This week was a sad week for my family because after twenty years, I have decided to transfer to another hospital for the medical care for my 8 year old Sickle Cell warrior. Knowing that everyone on your child’s medical team has your family’s best interest is one of the greatest components. However, when you feel like the respect is lost, no one is listening to your needs; it’s time to remove your family. The way your family survives managing Sickle Cell daily is also a major factor. So know who is on your team constantly because it can change from day to day.
The Sickle Cell team we were working with had to replace their nurse practitioner and that when it all changed for my family. I would tell her things and she would not take my word for it and this was in every situation. She had no reason to believe I would lie to her ever but from the moment of introduction; she offered me no trust. We continued to no build trust as the months flew by. I addressed it after our first disagreement and the SC advocate, the doctor and the nurse practitioner all sided together. I started not to trust her either and I also started to feel as if the team was no longer working for the betterment of my family but more so to get paid. At that moment I began to consider, after 20 years at this facility, transferring to another hospital.
My daughter was put on transfusions in January of this year. The doctor, knowing my circumstances of living far away and having no daycare coverage for my other children; told me the transfusions could take place overnight on Friday. I agreed and we started this schedule monthly. However, every month the nurse practitioner, in a disrespectful tone, would tell me how I am not being flexible in scheduling the transfusions; how my daughter is the only one getting this special treatment; how I am inconvienencing the doctors and how other who are single moms comply to the outpatient transfusions. After 4 months of the same conversation and speaking to all of them; I had had enough. I called the SC advocate next and my insurance care coordinator who both told me how the hospital is bending over backwards for me and my daughter. I was furious because not only was her tone disrespectful but I couldn’t believe they were telling me this. Then to top it off, they threatened to call the Department of Children and Family Services because of this scheduling conflict. That was the last straw.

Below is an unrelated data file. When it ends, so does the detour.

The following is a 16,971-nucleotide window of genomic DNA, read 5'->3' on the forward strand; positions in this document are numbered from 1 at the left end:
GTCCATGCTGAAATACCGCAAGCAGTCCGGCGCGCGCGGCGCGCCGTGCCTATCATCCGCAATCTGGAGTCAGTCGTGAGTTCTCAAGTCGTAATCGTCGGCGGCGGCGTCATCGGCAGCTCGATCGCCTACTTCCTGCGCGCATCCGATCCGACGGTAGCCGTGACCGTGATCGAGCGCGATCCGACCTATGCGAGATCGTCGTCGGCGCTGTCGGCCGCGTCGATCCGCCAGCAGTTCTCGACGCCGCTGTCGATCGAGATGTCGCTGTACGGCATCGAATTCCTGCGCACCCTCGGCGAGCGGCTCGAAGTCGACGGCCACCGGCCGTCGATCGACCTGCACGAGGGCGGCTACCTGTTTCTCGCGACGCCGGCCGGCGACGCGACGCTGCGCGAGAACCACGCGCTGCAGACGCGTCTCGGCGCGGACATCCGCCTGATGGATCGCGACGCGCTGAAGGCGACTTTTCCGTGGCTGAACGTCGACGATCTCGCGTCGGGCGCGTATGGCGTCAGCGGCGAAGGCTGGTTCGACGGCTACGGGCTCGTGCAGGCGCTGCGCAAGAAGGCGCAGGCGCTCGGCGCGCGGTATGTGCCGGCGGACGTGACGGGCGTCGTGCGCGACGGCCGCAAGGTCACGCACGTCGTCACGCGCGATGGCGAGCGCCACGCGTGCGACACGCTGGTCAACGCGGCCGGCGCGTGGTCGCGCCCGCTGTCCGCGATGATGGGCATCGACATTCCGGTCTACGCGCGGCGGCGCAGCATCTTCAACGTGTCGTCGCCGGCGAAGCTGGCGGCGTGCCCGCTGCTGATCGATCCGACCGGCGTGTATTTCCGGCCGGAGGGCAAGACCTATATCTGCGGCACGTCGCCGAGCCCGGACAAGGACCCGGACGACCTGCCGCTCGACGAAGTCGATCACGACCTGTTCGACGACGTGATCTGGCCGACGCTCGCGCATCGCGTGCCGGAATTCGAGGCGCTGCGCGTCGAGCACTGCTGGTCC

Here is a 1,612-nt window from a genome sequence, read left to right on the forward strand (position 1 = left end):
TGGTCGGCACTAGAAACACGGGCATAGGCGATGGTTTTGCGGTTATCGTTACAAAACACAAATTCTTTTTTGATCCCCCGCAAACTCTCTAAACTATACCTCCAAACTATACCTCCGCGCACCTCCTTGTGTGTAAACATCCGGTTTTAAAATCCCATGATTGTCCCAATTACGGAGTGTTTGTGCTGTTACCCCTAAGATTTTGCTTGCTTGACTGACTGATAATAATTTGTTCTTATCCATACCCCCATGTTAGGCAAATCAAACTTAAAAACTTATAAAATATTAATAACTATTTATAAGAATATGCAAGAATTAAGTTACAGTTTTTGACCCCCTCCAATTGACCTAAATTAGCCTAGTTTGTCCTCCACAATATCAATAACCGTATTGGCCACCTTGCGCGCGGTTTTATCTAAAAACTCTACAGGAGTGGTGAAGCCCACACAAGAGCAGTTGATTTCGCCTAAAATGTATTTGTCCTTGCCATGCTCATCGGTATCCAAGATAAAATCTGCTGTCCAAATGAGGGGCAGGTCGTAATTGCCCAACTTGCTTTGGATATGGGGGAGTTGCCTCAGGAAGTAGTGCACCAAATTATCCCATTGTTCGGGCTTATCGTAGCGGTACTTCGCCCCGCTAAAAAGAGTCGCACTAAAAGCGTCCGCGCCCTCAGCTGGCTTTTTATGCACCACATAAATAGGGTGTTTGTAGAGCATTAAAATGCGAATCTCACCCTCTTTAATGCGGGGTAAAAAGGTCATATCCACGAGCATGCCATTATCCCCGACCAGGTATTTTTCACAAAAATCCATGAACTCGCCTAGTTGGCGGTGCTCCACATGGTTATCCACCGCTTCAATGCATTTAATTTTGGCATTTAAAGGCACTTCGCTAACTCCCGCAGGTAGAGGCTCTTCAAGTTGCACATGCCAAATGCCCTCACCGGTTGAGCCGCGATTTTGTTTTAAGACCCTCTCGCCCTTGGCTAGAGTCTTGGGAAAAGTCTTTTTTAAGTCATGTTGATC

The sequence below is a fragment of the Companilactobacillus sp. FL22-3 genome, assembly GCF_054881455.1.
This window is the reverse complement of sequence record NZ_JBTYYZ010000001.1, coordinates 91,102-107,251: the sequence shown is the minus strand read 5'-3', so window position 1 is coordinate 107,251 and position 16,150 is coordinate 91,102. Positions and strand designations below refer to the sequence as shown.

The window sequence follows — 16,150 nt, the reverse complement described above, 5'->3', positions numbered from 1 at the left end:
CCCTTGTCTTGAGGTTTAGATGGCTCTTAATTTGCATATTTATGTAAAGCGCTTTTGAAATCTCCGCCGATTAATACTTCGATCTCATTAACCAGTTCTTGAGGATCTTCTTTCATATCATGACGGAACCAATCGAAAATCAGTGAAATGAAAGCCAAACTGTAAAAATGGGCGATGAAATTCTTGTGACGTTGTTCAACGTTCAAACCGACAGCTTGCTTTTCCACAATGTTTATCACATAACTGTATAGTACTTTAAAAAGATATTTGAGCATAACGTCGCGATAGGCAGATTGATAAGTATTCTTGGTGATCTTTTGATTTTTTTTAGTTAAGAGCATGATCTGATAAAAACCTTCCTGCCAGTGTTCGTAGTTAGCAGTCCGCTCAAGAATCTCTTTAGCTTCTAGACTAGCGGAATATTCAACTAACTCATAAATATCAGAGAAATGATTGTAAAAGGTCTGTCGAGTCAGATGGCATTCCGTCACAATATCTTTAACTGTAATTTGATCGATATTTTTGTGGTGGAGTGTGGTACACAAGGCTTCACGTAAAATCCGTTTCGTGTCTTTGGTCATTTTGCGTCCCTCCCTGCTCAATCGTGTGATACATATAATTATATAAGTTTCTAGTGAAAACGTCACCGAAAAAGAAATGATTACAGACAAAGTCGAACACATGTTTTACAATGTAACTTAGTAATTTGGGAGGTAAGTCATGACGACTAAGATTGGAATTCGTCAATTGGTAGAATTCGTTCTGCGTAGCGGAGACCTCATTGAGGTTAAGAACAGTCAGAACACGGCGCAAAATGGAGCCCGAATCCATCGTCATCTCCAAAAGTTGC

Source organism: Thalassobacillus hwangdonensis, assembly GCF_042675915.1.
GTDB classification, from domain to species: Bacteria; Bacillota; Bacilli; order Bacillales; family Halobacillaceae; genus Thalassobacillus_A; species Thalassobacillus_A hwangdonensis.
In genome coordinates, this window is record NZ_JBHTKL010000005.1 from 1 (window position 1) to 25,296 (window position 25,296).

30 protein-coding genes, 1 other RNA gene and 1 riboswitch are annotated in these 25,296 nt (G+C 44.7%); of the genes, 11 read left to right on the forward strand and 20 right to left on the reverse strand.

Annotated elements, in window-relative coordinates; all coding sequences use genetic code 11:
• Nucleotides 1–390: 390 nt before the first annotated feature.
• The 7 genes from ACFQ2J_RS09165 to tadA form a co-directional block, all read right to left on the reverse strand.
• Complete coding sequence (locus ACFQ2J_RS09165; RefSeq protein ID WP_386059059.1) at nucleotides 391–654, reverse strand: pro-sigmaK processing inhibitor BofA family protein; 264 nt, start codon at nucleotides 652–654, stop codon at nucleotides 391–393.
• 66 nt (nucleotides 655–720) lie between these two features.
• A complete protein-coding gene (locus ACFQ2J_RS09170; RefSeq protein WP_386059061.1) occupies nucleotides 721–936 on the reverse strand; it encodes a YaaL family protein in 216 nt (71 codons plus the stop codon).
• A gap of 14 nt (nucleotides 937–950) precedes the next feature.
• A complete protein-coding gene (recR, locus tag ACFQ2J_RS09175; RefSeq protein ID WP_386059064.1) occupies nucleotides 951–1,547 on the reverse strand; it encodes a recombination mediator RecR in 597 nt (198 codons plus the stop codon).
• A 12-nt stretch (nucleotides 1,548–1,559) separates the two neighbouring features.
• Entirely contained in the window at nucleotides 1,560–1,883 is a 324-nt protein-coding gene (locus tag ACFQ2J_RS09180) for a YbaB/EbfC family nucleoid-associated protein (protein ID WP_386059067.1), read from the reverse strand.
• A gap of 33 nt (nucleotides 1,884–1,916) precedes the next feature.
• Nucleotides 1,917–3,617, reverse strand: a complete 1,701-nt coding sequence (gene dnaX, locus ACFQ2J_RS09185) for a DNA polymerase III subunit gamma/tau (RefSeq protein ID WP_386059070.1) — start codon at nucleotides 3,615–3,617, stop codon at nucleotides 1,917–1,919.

So let me help those who feel like they have no choice but to continue to receive bad customer service from hospitals and be mistreated because their child needs care. Every hospital has a complaint department. I filed a complaint with that hospital’s complaint department. I also got the names of the director of nursing, the hospital administrator and the medical board contact information. I have drafted my complaint in an email and will be mailing it and emailing it and following up by phone as well. I transferred my child to another hospital for SC care because they said I would have no choice but to work with that same nurse practitioner and I refuse to continue to work with her. Next, I called my insurance and got the information for another SC provider. I called the new provider to find out the steps to transfer. I then let the current hospital know the plans. I also refused to keep discussing my disdain because I no longer wanted my daughter to remain there. I agreed to see the same doctor until the transfer was complete.
At no time do you ever have to accept working with a team that has 0% understanding of what you are going thru in managing your child’s SC. Even if you have explained it and they are not listening; you do not have to deal with bad customer service. If you realize your team is not on your side, it is time to select another team. Some hospitals have more people in the same positions and you can just change the staff of your team. My team was very limited so I had to change facilities. You are and will always be your child’s greatest advocate. Know that and walk in that confidence. Follow your gut and never rush to make decisions. And never talk yourself into staying somewhere that is void of teamwork and understanding of your family’s lifestyle in living with Sickle Cell.